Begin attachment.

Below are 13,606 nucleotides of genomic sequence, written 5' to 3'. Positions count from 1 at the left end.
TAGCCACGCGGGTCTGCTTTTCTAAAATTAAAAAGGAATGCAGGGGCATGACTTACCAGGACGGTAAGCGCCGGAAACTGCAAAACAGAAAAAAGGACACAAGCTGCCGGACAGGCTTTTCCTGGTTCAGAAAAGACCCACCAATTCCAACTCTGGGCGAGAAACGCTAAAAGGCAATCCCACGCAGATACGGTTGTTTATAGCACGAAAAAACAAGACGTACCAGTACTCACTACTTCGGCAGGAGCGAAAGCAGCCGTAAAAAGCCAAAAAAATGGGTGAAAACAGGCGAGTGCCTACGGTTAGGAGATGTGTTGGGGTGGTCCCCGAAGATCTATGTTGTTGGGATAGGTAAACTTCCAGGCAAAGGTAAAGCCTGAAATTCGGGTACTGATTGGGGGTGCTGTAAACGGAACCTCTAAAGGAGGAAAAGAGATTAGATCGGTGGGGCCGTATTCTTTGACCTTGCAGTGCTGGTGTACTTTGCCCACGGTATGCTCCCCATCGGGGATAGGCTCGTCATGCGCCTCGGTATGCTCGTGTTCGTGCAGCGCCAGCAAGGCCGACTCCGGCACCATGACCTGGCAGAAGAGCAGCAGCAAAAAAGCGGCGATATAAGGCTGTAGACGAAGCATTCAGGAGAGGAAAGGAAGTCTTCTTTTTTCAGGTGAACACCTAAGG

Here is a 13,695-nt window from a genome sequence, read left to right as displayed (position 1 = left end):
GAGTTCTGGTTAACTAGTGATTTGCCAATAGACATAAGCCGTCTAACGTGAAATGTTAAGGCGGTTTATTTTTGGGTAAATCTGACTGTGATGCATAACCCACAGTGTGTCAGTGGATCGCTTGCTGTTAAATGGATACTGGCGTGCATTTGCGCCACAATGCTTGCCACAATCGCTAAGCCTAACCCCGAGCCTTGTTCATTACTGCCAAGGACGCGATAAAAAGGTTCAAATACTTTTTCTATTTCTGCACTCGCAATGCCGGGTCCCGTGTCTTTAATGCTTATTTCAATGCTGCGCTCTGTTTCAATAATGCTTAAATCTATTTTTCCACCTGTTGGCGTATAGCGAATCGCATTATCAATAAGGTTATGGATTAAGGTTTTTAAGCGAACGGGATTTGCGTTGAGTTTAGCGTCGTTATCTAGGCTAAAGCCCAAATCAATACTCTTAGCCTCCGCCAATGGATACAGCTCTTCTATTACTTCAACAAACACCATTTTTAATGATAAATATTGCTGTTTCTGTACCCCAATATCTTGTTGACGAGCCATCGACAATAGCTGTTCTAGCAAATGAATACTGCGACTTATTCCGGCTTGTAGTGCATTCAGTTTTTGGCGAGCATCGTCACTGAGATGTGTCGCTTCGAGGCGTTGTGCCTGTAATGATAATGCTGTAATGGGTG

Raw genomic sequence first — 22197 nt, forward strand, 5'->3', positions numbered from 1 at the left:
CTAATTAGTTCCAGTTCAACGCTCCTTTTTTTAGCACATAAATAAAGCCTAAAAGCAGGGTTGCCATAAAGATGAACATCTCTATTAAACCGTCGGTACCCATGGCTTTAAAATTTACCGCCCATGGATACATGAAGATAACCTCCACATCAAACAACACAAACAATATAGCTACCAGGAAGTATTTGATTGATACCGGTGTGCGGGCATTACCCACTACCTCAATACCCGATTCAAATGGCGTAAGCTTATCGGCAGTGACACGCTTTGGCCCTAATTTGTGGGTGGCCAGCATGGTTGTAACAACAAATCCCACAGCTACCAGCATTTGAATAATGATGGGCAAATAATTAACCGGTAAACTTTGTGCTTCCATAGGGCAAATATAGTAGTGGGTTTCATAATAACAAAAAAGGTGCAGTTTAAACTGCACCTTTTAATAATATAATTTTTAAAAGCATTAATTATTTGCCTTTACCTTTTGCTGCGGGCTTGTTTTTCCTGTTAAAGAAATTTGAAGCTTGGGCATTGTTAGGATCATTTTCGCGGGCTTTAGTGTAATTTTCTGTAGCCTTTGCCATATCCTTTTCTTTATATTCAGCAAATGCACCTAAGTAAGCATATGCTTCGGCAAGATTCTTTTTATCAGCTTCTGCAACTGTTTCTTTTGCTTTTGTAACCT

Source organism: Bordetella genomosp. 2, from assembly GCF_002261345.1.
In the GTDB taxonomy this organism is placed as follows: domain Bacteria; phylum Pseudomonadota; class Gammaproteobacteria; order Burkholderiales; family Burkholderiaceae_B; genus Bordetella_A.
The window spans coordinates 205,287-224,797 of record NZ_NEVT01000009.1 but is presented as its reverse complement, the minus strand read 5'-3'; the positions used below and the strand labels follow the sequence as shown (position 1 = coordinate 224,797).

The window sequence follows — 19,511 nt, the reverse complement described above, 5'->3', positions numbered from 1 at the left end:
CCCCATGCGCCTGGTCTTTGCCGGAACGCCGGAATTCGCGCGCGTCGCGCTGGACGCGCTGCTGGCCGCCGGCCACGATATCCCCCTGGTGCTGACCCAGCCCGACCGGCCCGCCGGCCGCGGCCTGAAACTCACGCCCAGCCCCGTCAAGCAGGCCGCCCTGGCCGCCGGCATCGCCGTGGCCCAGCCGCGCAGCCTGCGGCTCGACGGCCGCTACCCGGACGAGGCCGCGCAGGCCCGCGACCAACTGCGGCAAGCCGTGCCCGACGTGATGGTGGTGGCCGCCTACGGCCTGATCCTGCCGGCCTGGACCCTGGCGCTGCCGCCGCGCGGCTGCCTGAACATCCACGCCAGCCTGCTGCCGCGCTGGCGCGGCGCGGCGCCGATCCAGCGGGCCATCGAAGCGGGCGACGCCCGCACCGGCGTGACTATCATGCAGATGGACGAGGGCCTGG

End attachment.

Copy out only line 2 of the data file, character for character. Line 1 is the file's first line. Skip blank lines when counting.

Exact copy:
TAGCCACGCGGGTCTGCTTTTCTAAAATTAAAAAGGAATGCAGGGGCATGACTTACCAGGACGGTAAGCGCCGGAAACTGCAAAACAGAAAAAAGGACACAAGCTGCCGGACAGGCTTTTCCTGGTTCAGAAAAGACCCACCAATTCCAACTCTGGGCGAGAAACGCTAAAAGGCAATCCCACGCAGATACGGTTGTTTATAGCACGAAAAAACAAGACGTACCAGTACTCACTACTTCGGCAGGAGCGAAAGCAGCCGTAAAAAGCCAAAAAAATGGGTGAAAACAGGCGAGTGCCTACGGTTAGGAGATGTGTTGGGGTGGTCCCCGAAGATCTATGTTGTTGGGATAGGTAAACTTCCAGGCAAAGGTAAAGCCTGAAATTCGGGTACTGATTGGGGGTGCTGTAAACGGAACCTCTAAAGGAGGAAAAGAGATTAGATCGGTGGGGCCGTATTCTTTGACCTTGCAGTGCTGGTGTACTTTGCCCACGGTATGCTCCCCATCGGGGATAGGCTCGTCATGCGCCTCGGTATGCTCGTGTTCGTGCAGCGCCAGCAAGGCCGACTCCGGCACCATGACCTGGCAGAAGAGCAGCAGCAAAAAAGCGGCGATATAAGGCTGTAGACGAAGCATTCAGGAGAGGAAAGGAAGTCTTCTTTTTTCAGGTGAACACCTAAGG